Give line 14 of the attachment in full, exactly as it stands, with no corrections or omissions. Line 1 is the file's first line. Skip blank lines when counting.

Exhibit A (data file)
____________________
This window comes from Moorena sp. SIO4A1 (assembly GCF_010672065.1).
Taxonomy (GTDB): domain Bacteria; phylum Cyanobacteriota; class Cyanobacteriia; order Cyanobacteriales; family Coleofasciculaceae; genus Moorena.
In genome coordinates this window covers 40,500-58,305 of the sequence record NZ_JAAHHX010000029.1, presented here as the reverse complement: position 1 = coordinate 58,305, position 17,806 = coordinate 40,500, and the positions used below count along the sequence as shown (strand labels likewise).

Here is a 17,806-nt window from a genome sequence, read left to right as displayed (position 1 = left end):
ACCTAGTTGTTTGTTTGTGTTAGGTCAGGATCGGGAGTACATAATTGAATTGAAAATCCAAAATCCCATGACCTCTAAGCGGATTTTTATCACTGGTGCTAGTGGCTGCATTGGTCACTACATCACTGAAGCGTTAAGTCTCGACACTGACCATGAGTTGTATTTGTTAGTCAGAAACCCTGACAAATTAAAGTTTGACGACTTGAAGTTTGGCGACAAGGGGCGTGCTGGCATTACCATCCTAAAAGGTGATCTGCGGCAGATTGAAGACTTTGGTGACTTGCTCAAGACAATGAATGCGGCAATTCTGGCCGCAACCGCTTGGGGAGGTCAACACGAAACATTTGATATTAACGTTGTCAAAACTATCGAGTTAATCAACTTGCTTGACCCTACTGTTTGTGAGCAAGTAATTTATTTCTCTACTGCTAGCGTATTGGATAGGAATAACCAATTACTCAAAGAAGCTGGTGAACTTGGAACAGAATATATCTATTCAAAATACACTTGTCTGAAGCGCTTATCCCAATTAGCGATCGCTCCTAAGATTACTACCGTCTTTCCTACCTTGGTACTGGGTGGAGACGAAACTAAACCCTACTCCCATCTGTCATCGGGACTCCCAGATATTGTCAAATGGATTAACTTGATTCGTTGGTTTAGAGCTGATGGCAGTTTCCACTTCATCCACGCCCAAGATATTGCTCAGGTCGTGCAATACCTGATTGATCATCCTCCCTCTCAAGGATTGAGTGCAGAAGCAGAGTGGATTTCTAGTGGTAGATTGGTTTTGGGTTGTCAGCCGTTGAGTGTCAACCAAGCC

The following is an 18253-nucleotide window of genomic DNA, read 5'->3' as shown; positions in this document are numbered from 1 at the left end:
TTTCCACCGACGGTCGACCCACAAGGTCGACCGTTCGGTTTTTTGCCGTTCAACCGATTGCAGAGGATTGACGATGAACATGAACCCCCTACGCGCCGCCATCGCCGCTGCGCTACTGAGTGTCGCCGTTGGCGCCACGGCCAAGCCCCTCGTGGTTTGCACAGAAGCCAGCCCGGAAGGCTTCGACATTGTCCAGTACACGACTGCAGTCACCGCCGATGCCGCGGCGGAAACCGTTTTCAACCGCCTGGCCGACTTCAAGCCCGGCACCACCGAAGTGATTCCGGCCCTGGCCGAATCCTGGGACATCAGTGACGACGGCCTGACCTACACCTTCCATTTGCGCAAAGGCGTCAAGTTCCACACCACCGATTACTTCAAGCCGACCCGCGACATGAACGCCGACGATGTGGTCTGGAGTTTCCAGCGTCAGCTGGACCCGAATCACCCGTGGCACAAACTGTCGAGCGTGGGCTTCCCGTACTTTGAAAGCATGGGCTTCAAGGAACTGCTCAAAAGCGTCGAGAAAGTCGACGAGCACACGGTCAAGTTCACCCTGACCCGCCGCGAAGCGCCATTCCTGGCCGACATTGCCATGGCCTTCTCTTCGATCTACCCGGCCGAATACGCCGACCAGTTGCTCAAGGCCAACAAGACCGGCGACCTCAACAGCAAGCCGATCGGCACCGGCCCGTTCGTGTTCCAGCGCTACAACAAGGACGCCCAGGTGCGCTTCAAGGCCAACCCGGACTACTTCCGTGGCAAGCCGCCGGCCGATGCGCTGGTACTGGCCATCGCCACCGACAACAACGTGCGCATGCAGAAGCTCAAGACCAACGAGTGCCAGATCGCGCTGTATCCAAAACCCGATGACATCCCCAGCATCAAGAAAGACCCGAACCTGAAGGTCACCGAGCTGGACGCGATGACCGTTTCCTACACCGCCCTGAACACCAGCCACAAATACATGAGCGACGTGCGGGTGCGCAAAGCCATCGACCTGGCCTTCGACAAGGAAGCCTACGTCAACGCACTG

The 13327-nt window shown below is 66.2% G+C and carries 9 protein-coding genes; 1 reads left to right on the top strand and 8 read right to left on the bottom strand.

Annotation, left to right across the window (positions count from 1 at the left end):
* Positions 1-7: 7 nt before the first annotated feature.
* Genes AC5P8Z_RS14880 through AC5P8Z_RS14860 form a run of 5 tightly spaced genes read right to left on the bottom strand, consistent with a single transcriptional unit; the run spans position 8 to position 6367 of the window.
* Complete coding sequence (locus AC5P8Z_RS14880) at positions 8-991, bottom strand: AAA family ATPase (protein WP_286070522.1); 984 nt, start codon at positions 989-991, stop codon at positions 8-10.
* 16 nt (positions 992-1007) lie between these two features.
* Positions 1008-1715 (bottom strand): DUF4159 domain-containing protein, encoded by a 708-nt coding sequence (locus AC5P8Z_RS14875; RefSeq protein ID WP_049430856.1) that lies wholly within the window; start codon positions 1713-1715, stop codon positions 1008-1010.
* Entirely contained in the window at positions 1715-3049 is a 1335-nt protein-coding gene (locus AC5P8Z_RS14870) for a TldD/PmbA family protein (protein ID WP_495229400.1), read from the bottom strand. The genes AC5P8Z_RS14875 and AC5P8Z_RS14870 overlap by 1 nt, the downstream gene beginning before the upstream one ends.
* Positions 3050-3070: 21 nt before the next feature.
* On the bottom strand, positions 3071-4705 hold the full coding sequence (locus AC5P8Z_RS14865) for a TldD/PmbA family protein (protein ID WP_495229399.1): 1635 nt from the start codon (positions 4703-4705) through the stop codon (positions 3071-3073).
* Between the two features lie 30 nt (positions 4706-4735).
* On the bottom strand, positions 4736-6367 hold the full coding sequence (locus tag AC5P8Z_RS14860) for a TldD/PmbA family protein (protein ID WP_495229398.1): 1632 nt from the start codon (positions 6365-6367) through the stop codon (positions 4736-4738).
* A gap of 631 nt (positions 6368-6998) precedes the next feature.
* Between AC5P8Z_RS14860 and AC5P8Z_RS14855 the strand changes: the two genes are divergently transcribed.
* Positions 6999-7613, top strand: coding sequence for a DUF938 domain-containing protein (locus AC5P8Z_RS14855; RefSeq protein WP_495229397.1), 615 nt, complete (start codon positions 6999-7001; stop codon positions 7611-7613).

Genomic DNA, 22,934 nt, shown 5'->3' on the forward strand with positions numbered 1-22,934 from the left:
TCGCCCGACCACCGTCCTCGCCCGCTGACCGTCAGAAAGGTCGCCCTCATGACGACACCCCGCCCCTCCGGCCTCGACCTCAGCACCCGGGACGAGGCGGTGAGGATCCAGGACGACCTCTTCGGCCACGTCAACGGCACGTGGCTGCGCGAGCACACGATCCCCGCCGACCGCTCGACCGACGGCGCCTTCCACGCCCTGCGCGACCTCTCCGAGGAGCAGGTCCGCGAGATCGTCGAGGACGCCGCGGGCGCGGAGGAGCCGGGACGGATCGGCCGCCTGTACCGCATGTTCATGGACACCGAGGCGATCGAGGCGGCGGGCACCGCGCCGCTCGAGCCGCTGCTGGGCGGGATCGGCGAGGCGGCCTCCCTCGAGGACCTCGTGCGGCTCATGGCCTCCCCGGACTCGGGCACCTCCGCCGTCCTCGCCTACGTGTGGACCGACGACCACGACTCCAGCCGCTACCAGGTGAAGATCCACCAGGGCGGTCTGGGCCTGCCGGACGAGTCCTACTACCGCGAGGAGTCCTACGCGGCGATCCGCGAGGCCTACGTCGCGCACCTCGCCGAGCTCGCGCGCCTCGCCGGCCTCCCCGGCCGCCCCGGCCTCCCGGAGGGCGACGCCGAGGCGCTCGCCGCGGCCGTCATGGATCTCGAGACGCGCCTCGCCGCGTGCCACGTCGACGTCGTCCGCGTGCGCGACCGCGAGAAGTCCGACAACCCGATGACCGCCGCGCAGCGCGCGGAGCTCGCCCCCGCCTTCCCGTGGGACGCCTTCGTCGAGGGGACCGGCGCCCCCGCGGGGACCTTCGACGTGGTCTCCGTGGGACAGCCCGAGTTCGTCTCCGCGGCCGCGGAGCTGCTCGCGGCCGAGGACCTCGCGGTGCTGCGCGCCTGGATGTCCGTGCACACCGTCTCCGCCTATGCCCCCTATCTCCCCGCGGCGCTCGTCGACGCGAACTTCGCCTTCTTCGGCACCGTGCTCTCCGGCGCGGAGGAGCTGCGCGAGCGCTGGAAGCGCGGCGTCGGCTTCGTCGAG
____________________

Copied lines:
* Positions 1008-1715 (bottom strand): DUF4159 domain-containing protein, encoded by a 708-nt coding sequence (locus AC5P8Z_RS14875; RefSeq protein ID WP_049430856.1) that lies wholly within the window; start codon positions 1713-1715, stop codon positions 1008-1010.